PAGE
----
"Let Me Roll" was a song that really pushed the 'groove index' of the Dali speakers. The Emotiva was able to push an insane amount of bass out of this track while the vocals came through with texture and grit that marked Seal's style throughout this album. The entry level receiver did a fine job, but lacked the tightness in the bass or the finesse in the highs exhibited by the UPA-2. The upper frequency range was slightly aggressive in that it felt more tinny and sibilant with the entry level receiver compared to the same track played directly through the Emotiva amplifier. "Love's Divine" furthered this impression, with the reverb of the track taking on a more open and "overhead" feel with the UPA-2. During fuller tracks like "Waiting for You" the Emotiva seemed to offer a slightly clearer track with easier differentiation between instruments. These differences were more subtle than they may sound here, but there were apparent after several back and forth sessions.
CD: Steely Dan - Gold
As always, I started off with "Hey Nineteen" and listened to the punchy bass through the receiver, which came across as I expected it. When I flipped to the UPA-2, what I quickly realized was that some of the mid-bass had been a tad recessed. With the switch the mid-bass, which drives the rhythmic bass line throughout the song, was restored. The staccato guitar strums were clear on the HK, but really seemed to sharpen up when I flipped over to the Emotiva amp. I could say the same for the high hat and cymbals except that these seemed to lose their tinny and thin nature and take on a softer, loftier tone which gave the CD a more "live" feel. "Deacon Blues" had very reverberant keys which exhibit a smooth decay on high fidelity systems. The Emotiva did great job at revealing all of the gentle roll off of each chord. "Deacon Blues" also made it very apparent that the Emotiva UPA-2 increased the soundstage dramatically and opened up the mix, allowing for a wider representation of the music and filling the room more fully. This was perhaps the biggest and most easily perceived difference between the dedicated amplifier and the internal amps of the entry level receiver.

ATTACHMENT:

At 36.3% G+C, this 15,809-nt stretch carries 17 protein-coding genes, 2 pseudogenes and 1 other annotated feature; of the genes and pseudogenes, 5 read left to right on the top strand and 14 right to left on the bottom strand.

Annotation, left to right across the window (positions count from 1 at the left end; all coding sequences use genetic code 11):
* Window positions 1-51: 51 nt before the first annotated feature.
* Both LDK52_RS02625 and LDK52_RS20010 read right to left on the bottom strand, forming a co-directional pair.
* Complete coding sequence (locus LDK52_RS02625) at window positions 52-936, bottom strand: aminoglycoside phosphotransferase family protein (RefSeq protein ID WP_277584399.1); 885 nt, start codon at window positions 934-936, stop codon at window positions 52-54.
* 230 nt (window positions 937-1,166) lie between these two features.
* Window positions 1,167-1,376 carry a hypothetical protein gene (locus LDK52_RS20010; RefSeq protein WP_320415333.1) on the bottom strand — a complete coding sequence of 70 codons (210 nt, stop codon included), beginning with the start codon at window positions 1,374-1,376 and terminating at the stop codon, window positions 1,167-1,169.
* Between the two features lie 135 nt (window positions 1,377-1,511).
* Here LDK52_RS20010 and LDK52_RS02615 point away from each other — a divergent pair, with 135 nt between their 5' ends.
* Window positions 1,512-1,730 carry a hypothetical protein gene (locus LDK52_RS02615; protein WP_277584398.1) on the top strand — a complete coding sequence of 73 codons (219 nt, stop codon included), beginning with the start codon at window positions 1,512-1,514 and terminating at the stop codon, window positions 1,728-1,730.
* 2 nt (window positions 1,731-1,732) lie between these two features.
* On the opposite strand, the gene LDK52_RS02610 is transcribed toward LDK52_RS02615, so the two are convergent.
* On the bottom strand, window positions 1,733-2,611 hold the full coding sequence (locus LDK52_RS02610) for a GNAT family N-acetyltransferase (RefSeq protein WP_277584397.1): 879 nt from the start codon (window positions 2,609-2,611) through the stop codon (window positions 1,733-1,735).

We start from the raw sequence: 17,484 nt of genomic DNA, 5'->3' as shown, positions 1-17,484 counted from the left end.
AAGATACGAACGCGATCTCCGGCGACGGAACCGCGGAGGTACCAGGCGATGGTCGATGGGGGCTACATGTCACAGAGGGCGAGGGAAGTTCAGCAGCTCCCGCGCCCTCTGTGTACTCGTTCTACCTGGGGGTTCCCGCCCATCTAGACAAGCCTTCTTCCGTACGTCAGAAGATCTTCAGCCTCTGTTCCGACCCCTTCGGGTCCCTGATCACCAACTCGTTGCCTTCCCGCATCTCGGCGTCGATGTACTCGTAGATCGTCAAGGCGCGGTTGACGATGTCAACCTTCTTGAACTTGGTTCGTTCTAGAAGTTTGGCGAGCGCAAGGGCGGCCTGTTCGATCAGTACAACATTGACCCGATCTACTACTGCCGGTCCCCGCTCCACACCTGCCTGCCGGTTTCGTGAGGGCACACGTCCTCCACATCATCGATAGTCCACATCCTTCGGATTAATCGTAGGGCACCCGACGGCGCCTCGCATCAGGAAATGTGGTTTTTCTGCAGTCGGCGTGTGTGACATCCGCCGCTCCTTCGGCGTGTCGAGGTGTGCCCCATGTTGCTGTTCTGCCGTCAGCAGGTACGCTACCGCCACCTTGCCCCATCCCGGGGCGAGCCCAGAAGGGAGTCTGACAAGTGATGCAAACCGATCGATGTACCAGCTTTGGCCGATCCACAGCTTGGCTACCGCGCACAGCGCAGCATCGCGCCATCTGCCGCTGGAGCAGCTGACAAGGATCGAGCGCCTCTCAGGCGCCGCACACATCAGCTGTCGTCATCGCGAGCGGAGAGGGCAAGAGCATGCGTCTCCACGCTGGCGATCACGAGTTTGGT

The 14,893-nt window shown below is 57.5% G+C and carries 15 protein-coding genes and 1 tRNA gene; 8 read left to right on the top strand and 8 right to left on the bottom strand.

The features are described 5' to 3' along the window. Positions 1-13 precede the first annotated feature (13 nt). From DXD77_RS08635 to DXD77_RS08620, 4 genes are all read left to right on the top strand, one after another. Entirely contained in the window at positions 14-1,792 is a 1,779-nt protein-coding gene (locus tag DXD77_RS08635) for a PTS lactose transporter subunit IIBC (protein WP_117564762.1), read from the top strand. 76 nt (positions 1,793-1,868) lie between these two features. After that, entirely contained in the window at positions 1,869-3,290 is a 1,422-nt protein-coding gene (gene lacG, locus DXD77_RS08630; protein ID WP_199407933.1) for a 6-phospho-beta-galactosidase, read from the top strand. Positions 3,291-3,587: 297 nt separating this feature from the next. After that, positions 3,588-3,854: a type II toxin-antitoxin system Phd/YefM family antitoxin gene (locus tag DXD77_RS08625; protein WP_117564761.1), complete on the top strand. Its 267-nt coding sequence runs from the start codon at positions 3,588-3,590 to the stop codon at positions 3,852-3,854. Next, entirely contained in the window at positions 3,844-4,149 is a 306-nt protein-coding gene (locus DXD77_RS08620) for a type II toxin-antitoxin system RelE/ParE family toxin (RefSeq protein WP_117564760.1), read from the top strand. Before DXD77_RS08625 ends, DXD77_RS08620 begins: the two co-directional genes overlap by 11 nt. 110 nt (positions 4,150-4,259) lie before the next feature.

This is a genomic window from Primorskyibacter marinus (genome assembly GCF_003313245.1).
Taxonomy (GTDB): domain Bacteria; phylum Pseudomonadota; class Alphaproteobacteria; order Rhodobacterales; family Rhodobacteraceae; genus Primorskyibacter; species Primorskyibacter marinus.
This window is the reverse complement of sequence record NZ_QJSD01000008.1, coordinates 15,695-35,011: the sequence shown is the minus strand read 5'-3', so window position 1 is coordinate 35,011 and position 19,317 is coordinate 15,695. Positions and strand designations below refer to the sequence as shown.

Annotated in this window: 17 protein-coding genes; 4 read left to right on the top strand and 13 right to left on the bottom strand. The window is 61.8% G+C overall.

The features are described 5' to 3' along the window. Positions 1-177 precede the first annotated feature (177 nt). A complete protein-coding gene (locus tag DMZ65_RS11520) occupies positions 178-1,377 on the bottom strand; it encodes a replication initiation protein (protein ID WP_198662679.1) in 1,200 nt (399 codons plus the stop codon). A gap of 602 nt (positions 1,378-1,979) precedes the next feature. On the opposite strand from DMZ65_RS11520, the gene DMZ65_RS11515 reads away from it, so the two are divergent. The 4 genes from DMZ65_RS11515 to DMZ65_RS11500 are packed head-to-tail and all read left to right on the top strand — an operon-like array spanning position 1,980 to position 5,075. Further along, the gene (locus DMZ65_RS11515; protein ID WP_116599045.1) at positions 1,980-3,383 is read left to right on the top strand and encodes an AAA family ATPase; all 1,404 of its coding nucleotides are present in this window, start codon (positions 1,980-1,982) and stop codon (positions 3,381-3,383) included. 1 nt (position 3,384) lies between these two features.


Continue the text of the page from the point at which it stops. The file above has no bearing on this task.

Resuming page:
In the summary section on the first page of the article, it's price is listed as $299. I believe this is incorrect.
Price went up to $349
That is a great setup. Sucks the the B&K took a dive on you. Have you contacted B&K about refurbishing the amp? Surprised that the X-Overs in the speakers are still good.
Pay's to invest in quality.
Oddly enough, I was doing a Google search on B&K TX4430 amps to set a price for the amp and I came across this post (which was mine in the first place).
Thanks for the compliment. I've actually had some changes since that post.
The Rotel pre/pro has been replaced by an Emotiva UMC-1. In addition, I got the B&K ST14000 working again. I had forgotten that there are two fuses to check. It's been back in the rack for a month and running fine. It is powering two Emotiva ERD-1s for side surround. The Emotiva UPA-2 is driving two other ERD-1s for rear surround. The Energy Pros are now looking for new owners.
The NHT sup is retired having been replaced by a Rythmik F12.
When I get around to it (I say that a lot), I will list the Rotel RSP-1066, B&K TX4430, B&K ST1400, Rotel DVD-1040, B&K AVP-1000 and the Energy Pro 22s.
As you may know, handling 4 ohm loads presents problems to many amps which, from an arithmetic standpoint, should be perfectly adequate. When the speakers are also highly efficient, as is the case here, the results can be messy. (While not quite as responsive as the Klipsch classic speakers, reading through Magnepan reviews shows that this issue is a live one.)
I find the UPA-2 does a wonderful job in presenting a faithful rendering of the timbres of all instruments as well as clearly presenting bass notes and a fine precision that helps following multiple musical threads, such as found in the Brandenburg Concerti recordings from Trevor Pinnock and The English Concert.
The human voice is also beautifully rendered: "Glitter and Be Gay" from the orginal cast album of "Candide" shows just how accurate the young Barbara Cook was in this notoriously difficult piece. At the same time, Robert Preston's performance of "When Movies Were Movies" from "Mack and Mabel" shines through the technically challenging recording.
I find that I have stopped listening to the equipment and have resumed listening to the music - my most important criterion for a piece of audio gear.
Emotiva provides a 30 day trial period and I would strongly encourage anyone curious about this amplifier to take advantage of the opportunity to hear what this unit can do in your system.
(I have no connection to Emotiva, other than being a satisfied customer.)
Rotel 855 CD player
Oppo 970HD DVD player
NAD T-163 Pre/Pro
Emotiva UPA-2 - Klipsch KG-4 front speakers
Acurus Mondial 100 - Aculine surrounds and Athena C.5 center channel
Dali 1.5 Subwoofer
I believe there's another typo. The HK 157. I assume you meant 147.